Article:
popular politics and on regional history, with essays highlighting the reaction
to rebellion and warfare in Munster, Connacht and Ulster. The volume also sheds
light on the careers of important individuals, including the marquess of Ormond,
the earl of Clanricarde, Sir John Clotworthy, Lord Montgomery of the Ards and
Oliver Cromwell. The essays are complemented by an introduction which emphasises
the general crisis of authority that prevented attempts at reaching a peace deal
and brought Ireland into a new war of religion by the end of the decade, with
Oliver Cromwell emerging as the brutal victor.
This book is comprised of five interlinked portraits of exceptional Irish women
from various fields – literature, journalism, music, politics – who have
achieved outstanding reputations since the 1960s: Edna O’Brien, Sinéad O’Connor,
Nuala O’Faolain, Bernadette McAliskey, and Anne Enright. Several of these could
claim to be among the best-known Irish people of their day in the world. This
book looks at their achievements – works of art in some cases, but also
life-writing, interviews and speeches – and at their reception in Ireland and
elsewhere, shedding light on some of their shared preoccupations, including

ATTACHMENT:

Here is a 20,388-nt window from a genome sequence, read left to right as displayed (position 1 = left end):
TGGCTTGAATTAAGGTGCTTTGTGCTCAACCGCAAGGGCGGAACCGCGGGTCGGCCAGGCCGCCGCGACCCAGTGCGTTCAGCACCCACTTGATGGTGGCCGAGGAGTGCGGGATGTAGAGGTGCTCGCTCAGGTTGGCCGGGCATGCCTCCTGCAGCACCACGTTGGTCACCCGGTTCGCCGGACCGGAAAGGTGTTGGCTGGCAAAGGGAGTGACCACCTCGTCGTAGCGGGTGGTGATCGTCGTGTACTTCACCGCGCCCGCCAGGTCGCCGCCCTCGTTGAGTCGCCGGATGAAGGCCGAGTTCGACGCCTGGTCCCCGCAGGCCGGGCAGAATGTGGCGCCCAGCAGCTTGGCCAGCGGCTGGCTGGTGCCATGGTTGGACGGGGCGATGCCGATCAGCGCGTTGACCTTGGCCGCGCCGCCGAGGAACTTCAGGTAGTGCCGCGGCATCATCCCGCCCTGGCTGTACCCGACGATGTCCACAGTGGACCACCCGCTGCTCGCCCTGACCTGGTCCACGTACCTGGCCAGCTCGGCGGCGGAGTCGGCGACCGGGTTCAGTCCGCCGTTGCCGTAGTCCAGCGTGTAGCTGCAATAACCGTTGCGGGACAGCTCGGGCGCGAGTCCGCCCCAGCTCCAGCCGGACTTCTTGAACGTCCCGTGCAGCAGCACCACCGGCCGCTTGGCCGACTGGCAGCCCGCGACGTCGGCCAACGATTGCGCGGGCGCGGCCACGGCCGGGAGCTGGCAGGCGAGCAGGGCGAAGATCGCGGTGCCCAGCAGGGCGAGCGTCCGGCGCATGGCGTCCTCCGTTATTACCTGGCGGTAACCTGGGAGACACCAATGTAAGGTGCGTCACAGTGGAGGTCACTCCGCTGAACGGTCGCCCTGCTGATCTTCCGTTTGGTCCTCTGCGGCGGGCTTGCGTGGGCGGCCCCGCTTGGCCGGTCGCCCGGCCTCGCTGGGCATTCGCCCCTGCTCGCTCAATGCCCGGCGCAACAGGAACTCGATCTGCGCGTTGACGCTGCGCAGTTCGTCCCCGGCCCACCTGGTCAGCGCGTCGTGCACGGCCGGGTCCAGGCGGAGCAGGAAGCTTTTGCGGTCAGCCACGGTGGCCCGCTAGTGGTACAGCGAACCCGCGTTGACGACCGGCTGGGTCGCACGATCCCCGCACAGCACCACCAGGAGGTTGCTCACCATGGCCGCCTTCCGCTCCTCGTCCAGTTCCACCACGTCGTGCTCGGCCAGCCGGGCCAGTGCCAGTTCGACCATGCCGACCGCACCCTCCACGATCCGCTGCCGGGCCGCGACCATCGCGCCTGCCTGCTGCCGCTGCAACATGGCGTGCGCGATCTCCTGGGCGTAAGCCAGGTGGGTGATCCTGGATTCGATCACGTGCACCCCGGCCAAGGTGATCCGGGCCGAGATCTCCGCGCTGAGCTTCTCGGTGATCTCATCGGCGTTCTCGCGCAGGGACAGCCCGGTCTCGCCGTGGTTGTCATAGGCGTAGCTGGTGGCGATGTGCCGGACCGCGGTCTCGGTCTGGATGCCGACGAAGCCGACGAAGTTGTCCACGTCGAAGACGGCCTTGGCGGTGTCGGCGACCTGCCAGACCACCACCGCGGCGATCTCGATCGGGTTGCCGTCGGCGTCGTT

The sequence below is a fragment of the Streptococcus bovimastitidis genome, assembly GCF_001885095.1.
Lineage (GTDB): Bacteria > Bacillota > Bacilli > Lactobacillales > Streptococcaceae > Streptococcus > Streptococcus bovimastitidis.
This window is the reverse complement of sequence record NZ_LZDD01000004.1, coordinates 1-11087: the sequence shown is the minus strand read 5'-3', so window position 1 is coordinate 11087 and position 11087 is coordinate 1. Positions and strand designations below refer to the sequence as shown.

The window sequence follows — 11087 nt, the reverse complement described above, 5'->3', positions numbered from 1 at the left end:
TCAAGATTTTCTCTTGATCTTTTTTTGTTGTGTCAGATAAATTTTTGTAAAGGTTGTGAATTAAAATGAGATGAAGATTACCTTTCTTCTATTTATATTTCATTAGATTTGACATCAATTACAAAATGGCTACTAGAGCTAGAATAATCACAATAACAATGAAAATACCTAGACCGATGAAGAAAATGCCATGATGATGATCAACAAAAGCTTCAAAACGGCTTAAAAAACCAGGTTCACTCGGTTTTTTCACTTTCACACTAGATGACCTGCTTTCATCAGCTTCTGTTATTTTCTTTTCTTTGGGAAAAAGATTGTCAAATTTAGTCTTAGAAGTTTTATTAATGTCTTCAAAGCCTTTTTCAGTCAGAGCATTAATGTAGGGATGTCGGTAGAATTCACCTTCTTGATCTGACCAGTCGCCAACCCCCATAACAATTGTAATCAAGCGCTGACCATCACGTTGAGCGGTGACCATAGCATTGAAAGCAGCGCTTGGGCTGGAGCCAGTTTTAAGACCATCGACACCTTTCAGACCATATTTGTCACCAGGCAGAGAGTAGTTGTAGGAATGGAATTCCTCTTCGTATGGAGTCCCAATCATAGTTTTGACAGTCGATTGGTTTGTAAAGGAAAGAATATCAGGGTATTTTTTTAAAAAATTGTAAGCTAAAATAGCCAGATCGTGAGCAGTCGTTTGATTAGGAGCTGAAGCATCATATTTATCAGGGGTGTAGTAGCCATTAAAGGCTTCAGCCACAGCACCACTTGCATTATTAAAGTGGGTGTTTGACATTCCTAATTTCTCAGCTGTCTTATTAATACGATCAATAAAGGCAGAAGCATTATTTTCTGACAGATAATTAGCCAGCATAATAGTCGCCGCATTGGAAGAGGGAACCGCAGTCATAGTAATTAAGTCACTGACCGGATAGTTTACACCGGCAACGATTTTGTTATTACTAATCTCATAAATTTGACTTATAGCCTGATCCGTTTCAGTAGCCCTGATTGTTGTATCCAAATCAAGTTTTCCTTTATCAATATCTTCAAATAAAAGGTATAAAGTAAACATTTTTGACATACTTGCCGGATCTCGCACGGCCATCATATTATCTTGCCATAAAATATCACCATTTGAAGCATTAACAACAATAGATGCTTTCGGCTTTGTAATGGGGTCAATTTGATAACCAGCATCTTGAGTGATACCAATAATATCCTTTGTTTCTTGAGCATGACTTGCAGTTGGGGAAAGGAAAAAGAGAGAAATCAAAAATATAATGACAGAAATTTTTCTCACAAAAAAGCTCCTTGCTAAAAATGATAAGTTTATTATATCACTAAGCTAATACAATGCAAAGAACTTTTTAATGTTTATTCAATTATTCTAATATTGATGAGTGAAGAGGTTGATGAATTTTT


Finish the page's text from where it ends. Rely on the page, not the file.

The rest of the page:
equality, sexuality and nationalism. The main focus is on the ways in which
these distinguished women make sense of their formative experiences as Irish
people and how they in turn have been understood as representative modern
figures in Ireland.
Civilising Rural Ireland examines how modern Ireland emerged out of the social and economic transformation prompted by the rural co-operative movement. The movement emerged in response to systemic economic problems that arose throughout the nineteenth century and coincided with a wide-ranging project of cultural nationalism. Within a short space of time the co-operative movement established a swathe of creameries, agricultural societies and credit societies, leading to a radical reorganisation of rural Ireland and helping to create a distinctive Irish political economy. The work of overlooked co-operative experts is critically examined for the first time and reinserted into the process of state development. The interventions of these organisers, intellectuals and farmers built up key institutions that shaped everyday life across rural communities. The movement weathered war and revolution, to become an indispensable part of an Irish state infrastructure after independence in 1922. The strained relationship and economic rivalry that developed between Irish and British co-operators is also explored in order to illuminate the changing relationship between Ireland and the United Kingdom from an economic perspective. Civilising Rural Ireland will appeal to a wide audience interested in modern Irish history and readers are introduced to an eclectic range of personalities who shared an interest in co-operation and whose actions possessed important consequences for the way Ireland developed. The creative use of local and national sources, many of which are examined for the first time, mean the book offers a new perspective on an important period in the making of modern Ireland.